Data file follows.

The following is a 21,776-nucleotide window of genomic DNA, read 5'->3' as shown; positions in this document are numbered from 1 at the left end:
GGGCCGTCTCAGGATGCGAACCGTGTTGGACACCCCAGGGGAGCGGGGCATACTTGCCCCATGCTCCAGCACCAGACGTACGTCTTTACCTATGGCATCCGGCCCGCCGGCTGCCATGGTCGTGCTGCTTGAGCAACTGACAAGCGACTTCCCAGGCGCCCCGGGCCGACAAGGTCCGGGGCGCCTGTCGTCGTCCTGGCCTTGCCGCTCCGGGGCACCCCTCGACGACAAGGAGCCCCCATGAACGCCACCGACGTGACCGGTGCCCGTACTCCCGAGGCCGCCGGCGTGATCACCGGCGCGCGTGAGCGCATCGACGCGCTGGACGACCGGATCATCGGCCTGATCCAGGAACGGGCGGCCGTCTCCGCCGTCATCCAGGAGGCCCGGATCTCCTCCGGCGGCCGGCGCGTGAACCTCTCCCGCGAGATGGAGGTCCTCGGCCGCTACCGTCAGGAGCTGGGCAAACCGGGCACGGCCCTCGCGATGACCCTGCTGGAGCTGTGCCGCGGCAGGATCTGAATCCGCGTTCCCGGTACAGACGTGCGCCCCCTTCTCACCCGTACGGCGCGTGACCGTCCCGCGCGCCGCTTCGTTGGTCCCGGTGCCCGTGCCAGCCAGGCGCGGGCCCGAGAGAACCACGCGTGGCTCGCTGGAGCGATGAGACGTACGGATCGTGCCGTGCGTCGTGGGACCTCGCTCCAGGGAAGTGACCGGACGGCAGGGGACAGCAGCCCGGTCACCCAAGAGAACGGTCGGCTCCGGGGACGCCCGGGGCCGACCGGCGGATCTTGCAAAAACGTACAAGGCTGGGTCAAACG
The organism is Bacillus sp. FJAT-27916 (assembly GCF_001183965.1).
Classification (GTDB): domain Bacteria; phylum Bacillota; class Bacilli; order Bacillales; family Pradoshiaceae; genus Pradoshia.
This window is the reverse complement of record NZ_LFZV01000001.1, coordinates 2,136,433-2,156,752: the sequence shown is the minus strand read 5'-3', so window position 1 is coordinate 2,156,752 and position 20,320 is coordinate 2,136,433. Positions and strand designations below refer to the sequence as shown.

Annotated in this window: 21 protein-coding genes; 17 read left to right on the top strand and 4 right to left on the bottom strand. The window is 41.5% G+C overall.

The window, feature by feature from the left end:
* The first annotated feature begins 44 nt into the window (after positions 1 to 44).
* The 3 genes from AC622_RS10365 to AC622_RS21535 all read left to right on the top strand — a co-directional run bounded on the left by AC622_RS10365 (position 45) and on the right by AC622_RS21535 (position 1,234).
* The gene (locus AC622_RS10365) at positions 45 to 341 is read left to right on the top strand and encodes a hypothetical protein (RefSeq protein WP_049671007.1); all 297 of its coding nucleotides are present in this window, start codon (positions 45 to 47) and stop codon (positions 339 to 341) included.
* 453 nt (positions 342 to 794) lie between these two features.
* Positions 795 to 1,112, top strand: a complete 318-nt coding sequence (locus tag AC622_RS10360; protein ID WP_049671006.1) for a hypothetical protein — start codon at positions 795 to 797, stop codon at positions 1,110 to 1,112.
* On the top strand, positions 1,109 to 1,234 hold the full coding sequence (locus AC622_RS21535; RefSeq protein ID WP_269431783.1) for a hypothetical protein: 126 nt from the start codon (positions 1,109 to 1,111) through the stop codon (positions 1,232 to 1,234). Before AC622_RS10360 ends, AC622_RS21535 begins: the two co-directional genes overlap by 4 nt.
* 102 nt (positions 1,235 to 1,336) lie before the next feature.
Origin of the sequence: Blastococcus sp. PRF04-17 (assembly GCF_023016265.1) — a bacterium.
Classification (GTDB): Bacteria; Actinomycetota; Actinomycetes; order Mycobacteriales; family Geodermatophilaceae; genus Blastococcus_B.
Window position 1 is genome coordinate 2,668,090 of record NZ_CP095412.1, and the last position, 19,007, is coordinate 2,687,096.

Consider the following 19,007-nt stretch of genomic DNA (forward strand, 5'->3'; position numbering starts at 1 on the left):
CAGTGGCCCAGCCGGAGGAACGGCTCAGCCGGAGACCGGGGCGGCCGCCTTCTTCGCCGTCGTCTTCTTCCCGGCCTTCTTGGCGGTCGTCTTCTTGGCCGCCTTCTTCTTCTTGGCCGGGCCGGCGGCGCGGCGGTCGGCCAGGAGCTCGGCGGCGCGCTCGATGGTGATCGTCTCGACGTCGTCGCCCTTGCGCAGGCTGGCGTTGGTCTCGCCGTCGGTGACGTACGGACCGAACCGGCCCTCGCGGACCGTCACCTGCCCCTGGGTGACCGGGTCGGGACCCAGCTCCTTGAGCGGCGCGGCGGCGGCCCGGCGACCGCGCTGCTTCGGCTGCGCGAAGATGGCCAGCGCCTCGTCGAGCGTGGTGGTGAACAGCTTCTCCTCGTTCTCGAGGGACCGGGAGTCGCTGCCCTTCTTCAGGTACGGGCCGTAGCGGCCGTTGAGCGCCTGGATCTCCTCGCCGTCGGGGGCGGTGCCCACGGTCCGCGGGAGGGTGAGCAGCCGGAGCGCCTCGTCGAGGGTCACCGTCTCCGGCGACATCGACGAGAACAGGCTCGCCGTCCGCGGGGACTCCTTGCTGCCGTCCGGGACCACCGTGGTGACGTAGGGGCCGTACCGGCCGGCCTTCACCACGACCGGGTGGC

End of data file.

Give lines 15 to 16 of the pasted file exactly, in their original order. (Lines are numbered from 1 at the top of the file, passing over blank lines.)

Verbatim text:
Origin of the sequence: Blastococcus sp. PRF04-17 (assembly GCF_023016265.1) — a bacterium.
Classification (GTDB): Bacteria; Actinomycetota; Actinomycetes; order Mycobacteriales; family Geodermatophilaceae; genus Blastococcus_B.